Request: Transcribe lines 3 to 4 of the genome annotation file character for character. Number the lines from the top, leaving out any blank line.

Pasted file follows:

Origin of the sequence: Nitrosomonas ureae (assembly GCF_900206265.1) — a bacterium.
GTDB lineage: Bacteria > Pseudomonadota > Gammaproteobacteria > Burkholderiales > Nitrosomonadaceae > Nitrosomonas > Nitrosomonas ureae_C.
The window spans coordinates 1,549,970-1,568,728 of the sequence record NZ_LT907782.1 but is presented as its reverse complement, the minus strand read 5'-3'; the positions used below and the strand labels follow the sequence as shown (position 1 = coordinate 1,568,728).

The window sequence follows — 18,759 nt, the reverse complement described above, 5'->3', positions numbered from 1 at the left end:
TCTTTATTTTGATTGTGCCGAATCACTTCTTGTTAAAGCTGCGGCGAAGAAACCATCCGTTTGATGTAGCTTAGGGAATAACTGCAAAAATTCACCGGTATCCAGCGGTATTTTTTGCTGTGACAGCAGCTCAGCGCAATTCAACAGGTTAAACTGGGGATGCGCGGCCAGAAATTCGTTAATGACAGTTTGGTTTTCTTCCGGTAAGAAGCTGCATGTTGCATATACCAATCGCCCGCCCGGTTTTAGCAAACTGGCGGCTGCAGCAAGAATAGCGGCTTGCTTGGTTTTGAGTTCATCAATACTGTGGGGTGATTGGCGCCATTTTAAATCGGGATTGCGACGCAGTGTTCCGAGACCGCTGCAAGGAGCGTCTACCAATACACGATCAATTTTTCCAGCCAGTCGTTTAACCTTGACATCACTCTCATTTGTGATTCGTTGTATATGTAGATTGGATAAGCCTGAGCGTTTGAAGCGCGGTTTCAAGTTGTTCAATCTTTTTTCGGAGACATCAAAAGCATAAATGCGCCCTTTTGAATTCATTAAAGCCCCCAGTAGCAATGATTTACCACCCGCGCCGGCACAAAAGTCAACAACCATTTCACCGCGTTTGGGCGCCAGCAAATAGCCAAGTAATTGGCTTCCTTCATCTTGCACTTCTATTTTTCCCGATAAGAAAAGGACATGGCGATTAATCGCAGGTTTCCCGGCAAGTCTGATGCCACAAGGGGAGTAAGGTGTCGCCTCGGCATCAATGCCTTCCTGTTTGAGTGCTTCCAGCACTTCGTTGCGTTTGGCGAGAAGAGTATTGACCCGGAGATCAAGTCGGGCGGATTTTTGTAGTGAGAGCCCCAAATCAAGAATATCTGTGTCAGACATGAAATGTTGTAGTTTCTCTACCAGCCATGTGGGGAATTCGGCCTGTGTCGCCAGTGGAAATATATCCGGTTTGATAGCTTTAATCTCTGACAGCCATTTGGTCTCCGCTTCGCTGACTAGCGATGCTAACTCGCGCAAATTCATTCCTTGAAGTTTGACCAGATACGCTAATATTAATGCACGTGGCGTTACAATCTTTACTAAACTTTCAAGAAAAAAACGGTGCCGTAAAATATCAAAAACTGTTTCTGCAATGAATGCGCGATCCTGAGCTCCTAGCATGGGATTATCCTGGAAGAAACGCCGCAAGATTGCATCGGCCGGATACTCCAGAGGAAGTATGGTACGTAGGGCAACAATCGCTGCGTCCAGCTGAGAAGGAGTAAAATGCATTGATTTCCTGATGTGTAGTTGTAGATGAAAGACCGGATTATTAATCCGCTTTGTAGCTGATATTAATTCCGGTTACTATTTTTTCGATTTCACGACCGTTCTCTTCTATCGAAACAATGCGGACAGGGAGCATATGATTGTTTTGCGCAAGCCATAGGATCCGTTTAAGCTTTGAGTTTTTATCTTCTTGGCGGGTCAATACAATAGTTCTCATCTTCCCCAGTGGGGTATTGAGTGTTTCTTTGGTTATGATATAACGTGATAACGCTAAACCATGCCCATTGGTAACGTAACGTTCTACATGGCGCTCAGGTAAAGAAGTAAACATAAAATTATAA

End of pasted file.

The window spans coordinates 1,549,970-1,568,728 of the sequence record NZ_LT907782.1 but is presented as its reverse complement, the minus strand read 5'-3'; the positions used below and the strand labels follow the sequence as shown (position 1 = coordinate 1,568,728).

The window sequence follows — 18,759 nt, the reverse complement described above, 5'->3', positions numbered from 1 at the left end: